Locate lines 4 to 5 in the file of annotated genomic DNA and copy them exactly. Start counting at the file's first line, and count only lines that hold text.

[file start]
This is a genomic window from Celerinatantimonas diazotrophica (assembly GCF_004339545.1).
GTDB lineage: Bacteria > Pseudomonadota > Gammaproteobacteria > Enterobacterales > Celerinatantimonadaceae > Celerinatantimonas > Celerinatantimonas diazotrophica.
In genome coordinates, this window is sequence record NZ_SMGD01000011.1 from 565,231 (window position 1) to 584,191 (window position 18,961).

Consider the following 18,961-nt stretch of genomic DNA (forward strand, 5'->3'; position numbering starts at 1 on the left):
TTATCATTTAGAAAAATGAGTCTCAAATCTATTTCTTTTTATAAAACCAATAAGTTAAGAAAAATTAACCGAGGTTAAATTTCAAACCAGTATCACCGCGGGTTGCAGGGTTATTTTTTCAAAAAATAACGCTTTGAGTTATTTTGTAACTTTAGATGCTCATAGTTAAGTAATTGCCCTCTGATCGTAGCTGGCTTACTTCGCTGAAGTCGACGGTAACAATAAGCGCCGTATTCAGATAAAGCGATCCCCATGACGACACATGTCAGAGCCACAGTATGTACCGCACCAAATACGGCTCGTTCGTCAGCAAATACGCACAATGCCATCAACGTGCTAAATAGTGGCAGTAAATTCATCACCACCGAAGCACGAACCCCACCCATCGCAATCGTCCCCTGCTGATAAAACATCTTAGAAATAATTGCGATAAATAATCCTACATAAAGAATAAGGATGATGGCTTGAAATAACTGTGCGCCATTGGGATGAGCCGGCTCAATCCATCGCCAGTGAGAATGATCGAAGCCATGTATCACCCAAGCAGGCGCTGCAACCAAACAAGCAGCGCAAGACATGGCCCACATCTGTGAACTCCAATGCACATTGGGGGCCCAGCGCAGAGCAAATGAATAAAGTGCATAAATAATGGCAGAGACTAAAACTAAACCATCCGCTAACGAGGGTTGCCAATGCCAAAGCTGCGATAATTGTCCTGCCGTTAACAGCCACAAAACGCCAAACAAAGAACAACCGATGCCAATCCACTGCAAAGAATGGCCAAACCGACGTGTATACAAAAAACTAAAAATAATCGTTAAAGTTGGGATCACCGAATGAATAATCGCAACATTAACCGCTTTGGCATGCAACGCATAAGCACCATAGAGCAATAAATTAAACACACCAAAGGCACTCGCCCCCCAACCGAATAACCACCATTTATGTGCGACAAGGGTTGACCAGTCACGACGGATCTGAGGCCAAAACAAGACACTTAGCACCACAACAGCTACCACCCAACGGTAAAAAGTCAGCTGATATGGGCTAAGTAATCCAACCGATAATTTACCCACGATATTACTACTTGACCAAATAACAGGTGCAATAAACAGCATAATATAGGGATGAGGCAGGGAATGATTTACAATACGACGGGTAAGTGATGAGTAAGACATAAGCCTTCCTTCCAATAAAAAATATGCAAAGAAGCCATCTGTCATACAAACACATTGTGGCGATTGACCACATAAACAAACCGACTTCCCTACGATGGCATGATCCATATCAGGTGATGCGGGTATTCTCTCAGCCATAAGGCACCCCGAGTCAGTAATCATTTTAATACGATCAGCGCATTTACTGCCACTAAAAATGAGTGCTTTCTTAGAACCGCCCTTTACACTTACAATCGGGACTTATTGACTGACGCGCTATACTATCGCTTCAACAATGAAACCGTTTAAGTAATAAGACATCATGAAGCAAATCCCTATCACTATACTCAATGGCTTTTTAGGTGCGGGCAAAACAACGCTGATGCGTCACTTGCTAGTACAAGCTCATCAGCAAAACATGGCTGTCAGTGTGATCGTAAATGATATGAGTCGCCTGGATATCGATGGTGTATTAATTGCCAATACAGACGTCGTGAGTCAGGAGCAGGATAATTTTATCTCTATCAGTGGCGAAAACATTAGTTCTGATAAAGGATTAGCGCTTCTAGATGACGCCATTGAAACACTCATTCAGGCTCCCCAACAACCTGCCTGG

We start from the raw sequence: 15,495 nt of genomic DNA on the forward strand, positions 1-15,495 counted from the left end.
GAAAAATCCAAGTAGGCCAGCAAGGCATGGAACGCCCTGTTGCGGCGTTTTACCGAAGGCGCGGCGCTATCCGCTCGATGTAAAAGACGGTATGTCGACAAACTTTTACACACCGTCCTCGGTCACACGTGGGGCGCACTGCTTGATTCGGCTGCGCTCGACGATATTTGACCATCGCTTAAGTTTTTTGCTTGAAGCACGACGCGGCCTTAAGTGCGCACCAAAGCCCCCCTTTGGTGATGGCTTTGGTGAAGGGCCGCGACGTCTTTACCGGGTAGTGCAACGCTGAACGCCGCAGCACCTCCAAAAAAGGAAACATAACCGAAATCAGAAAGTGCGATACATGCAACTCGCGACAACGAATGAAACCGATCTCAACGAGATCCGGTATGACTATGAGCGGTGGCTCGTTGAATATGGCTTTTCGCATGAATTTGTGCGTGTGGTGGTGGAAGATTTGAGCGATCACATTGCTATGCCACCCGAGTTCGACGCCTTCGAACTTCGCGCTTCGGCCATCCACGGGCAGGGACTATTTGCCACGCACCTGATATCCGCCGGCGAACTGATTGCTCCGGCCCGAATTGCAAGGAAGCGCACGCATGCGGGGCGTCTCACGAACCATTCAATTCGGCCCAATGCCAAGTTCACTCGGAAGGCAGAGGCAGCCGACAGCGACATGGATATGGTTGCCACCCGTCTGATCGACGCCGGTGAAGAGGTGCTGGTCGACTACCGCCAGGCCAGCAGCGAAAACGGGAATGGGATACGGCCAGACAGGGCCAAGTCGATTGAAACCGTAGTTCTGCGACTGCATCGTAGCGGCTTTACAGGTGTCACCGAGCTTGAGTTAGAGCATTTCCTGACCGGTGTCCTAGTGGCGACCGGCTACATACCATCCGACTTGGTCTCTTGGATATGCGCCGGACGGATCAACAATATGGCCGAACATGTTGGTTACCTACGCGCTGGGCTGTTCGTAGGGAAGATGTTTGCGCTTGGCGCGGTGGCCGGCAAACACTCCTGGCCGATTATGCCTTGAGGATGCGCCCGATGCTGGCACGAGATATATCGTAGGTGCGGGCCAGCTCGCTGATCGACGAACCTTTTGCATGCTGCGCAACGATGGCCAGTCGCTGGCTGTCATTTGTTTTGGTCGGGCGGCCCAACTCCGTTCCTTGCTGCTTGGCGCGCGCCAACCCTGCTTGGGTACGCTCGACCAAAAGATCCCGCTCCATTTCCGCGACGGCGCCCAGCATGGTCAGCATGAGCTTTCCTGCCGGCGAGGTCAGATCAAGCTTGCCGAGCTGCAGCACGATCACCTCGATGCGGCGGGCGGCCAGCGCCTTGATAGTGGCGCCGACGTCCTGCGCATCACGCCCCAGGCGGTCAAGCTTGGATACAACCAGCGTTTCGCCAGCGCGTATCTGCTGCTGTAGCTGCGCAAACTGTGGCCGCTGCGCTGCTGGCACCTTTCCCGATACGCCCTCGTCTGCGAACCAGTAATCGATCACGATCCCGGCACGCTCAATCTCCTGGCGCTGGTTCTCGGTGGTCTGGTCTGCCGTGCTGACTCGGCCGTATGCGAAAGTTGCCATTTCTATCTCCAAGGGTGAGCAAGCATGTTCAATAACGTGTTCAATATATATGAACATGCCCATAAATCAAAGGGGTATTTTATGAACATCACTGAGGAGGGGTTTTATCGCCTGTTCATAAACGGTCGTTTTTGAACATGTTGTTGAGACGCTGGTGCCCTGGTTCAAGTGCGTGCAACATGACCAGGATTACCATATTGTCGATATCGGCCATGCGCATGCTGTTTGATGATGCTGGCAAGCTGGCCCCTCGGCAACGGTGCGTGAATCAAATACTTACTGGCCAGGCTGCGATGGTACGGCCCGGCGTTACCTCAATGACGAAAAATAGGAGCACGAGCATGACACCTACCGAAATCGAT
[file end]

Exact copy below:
Consider the following 18,961-nt stretch of genomic DNA (forward strand, 5'->3'; position numbering starts at 1 on the left):
TTATCATTTAGAAAAATGAGTCTCAAATCTATTTCTTTTTATAAAACCAATAAGTTAAGAAAAATTAACCGAGGTTAAATTTCAAACCAGTATCACCGCGGGTTGCAGGGTTATTTTTTCAAAAAATAACGCTTTGAGTTATTTTGTAACTTTAGATGCTCATAGTTAAGTAATTGCCCTCTGATCGTAGCTGGCTTACTTCGCTGAAGTCGACGGTAACAATAAGCGCCGTATTCAGATAAAGCGATCCCCATGACGACACATGTCAGAGCCACAGTATGTACCGCACCAAATACGGCTCGTTCGTCAGCAAATACGCACAATGCCATCAACGTGCTAAATAGTGGCAGTAAATTCATCACCACCGAAGCACGAACCCCACCCATCGCAATCGTCCCCTGCTGATAAAACATCTTAGAAATAATTGCGATAAATAATCCTACATAAAGAATAAGGATGATGGCTTGAAATAACTGTGCGCCATTGGGATGAGCCGGCTCAATCCATCGCCAGTGAGAATGATCGAAGCCATGTATCACCCAAGCAGGCGCTGCAACCAAACAAGCAGCGCAAGACATGGCCCACATCTGTGAACTCCAATGCACATTGGGGGCCCAGCGCAGAGCAAATGAATAAAGTGCATAAATAATGGCAGAGACTAAAACTAAACCATCCGCTAACGAGGGTTGCCAATGCCAAAGCTGCGATAATTGTCCTGCCGTTAACAGCCACAAAACGCCAAACAAAGAACAACCGATGCCAATCCACTGCAAAGAATGGCCAAACCGACGTGTATACAAAAAACTAAAAATAATCGTTAAAGTTGGGATCACCGAATGAATAATCGCAACATTAACCGCTTTGGCATGCAACGCATAAGCACCATAGAGCAATAAATTAAACACACCAAAGGCACTCGCCCCCCAACCGAATAACCACCATTTATGTGCGACAAGGGTTGACCAGTCACGACGGATCTGAGGCCAAAACAAGACACTTAGCACCACAACAGCTACCACCCAACGGTAAAAAGTCAGCTGATATGGGCTAAGTAATCCAACCGATAATTTACCCACGATATTACTACTTGACCAAATAACAGGTGCAATAAACAGCATAATATAGGGATGAGGCAGGGAATGATTTACAATACGACGGGTAAGTGATGAGTAAGACATAAGCCTTCCTTCCAATAAAAAATATGCAAAGAAGCCATCTGTCATACAAACACATTGTGGCGATTGACCACATAAACAAACCGACTTCCCTACGATGGCATGATCCATATCAGGTGATGCGGGTATTCTCTCAGCCATAAGGCACCCCGAGTCAGTAATCATTTTAATACGATCAGCGCATTTACTGCCACTAAAAATGAGTGCTTTCTTAGAACCGCCCTTTACACTTACAATCGGGACTTATTGACTGACGCGCTATACTATCGCTTCAACAATGAAACCGTTTAAGTAATAAGACATCATGAAGCAAATCCCTATCACTATACTCAATGGCTTTTTAGGTGCGGGCAAAACAACGCTGATGCGTCACTTGCTAGTACAAGCTCATCAGCAAAACATGGCTGTCAGTGTGATCGTAAATGATATGAGTCGCCTGGATATCGATGGTGTATTAATTGCCAATACAGACGTCGTGAGTCAGGAGCAGGATAATTTTATCTCTATCAGTGGCGAAAACATTAGTTCTGATAAAGGATTAGCGCTTCTAGATGACGCCATTGAAACACTCATTCAGGCTCCCCAACAACCTGCCTGG